Thanks. I've got luan plywood (kitchen countertops) for the drawer fronts, the back of the cabinet is the old subfloor from the downstairs bathroom remodeling project, the drawer bottoms and top shelf are offcuts from the underlayment under the vinyl floor in the bathroom, the sides and shelves are from an offcut from a sheet of Sande plywood I used to build a shelf unit in the shop, the sides of the sliding trays are strips ripped from 2x4 offcuts, the oak and poplar edging were ripped from scraps that were stacked on the lumber rack and the drawer backs and sides are an offcut of 1/2" Baltic birch that I used to build a hardware storage cabinet last year. I took quite a bite out of the pile, but still got a ways to go - it gets tougher to use it up as the selection gets more limited. But I need the space.................

Many years ago, I bought two mahogany conference tables - one was 20' long in three sections and the other one piece and almost 8' long. The aprons are solid mahogany, about 2" thick and almost 5" wide. They came with the built-up mahogany legs. I've moved them twice, but hope to be able to make something nice out of the pieces in the very near future, thinking about an Oriental-design sideboard as a gift for my wife. But I need to get the shop cleaned up so I have room to work first.

Tom
 

·
Registered
Joined
·
1,478 Posts
Discussion Starter #9
Nice job Tom . Neat idea for the flip top
Thanks Rick. That's actually not the way I had planned to build it, was originally going to hinge the back edge, and was trying to either come up with a hinge that would work or a way to beef up the 1/2" plywood back. It worked out pretty well, but I was pulling pieces out of the stack and "designing" on the fly based on the pieces I found. I think it turned out better this way - the top sits on the side rails and runs all the way to the outside of the back, it can't go any further as the inside face of the front hits the end of the side strips. So, depending on what I'm looking to get out, I can just pick the front up, letting the back pivot on the side strips, or just lift it off completely.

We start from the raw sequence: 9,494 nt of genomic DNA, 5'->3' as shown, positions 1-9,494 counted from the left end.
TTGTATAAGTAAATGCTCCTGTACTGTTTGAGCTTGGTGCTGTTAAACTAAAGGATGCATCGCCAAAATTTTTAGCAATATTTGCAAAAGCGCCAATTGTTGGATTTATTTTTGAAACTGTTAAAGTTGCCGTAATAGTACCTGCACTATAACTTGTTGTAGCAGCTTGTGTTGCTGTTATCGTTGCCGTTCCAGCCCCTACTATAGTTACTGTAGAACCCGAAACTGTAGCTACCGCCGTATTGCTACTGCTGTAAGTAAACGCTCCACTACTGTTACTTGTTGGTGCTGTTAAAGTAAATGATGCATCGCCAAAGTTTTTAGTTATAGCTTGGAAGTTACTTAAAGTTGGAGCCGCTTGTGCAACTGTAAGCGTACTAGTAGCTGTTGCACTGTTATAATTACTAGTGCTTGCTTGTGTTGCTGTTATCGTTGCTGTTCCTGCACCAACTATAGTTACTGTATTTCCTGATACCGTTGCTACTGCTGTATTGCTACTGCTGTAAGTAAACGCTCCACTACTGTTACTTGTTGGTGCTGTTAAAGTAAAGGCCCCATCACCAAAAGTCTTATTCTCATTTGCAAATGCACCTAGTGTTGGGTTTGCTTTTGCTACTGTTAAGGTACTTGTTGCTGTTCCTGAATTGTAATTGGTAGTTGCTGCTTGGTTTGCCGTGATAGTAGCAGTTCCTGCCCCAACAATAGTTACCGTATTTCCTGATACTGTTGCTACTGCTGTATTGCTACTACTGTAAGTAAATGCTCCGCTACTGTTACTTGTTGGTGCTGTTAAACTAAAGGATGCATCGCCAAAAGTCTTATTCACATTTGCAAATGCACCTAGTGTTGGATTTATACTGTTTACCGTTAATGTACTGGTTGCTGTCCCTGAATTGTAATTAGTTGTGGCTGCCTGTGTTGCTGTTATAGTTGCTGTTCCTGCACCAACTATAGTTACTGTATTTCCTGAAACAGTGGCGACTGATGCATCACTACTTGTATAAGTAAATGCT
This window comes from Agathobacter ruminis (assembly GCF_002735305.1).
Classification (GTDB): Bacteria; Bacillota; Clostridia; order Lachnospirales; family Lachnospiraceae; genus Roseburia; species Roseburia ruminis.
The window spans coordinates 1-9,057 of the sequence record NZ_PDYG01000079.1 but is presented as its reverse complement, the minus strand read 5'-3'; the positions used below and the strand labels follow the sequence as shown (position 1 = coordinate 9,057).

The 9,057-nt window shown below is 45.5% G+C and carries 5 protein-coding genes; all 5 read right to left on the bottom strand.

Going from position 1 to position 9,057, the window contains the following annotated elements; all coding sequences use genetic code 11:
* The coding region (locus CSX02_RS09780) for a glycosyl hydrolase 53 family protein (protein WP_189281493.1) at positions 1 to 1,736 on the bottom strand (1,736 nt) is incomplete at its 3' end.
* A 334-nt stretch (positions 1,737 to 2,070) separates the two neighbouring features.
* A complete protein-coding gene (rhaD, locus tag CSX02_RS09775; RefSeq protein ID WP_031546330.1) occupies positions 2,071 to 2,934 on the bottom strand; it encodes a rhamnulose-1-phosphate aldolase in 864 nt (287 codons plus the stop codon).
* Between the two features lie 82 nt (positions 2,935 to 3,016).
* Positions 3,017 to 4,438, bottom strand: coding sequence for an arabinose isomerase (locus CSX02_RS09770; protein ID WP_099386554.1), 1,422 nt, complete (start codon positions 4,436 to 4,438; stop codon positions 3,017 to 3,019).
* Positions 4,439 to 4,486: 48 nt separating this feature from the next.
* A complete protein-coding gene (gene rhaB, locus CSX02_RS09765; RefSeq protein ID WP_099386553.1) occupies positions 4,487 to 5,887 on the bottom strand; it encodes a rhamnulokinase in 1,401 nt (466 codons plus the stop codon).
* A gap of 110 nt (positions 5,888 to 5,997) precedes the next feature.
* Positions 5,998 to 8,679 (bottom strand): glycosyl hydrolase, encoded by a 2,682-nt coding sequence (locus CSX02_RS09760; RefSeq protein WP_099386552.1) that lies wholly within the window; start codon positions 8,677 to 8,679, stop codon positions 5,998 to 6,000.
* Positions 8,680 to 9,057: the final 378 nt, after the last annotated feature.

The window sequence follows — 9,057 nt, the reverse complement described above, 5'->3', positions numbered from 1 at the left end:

Tom
 

·
Super Moderator
Joined
·
5,771 Posts
Thanks. I've got luan plywood (kitchen countertops) for the drawer fronts, the back of the cabinet is the old subfloor from the downstairs bathroom remodeling project, the drawer bottoms and top shelf are offcuts from the underlayment under the vinyl floor in the bathroom, the sides and shelves are from an offcut from a sheet of Sande plywood I used to build a shelf unit in the shop, the sides of the sliding trays are strips ripped from 2x4 offcuts, the oak and poplar edging were ripped from scraps that were stacked on the lumber rack and the drawer backs and sides are an offcut of 1/2" Baltic birch that I used to build a hardware storage cabinet last year. I took quite a bite out of the pile, but still got a ways to go - it gets tougher to use it up as the selection gets more limited. But I need the space.................

Many years ago, I bought two mahogany conference tables - one was 20' long in three sections and the other one piece and almost 8' long. The aprons are solid mahogany, about 2" thick and almost 5" wide. They came with the built-up mahogany legs. I've moved them twice, but hope to be able to make something nice out of the pieces in the very near future, thinking about an Oriental-design sideboard as a gift for my wife. But I need to get the shop cleaned up so I have room to work first.

Tom
Now that's what I am talking about. Use what you have on the rack! Cut it, rip, rip it again, and on and on. It really is amazing what can be built if you have a few tools, namely the table saw, jointer and planer. Mill it your way. :)

I have four or five boards in my storage shed that were part of the pews in a church that was remodeled. My dad had them stored in his garage and now I have them. They are basically 2x10x 6-8 feet in length. I have no idea what to do with them. Still thinking about it.
 

·
Registered
Joined
·
1,478 Posts
Discussion Starter #11
Thanks Tom. The difference in the two cabinets is mine is deeper because the drill press is a bench top model that is mounted on top of the cabinet.

I see what you are talking about. In a couple of my drawers I simply used a piece of 1/4 inch plywood that can be removed easily. I also used some parts bins so I can move them around or take them out.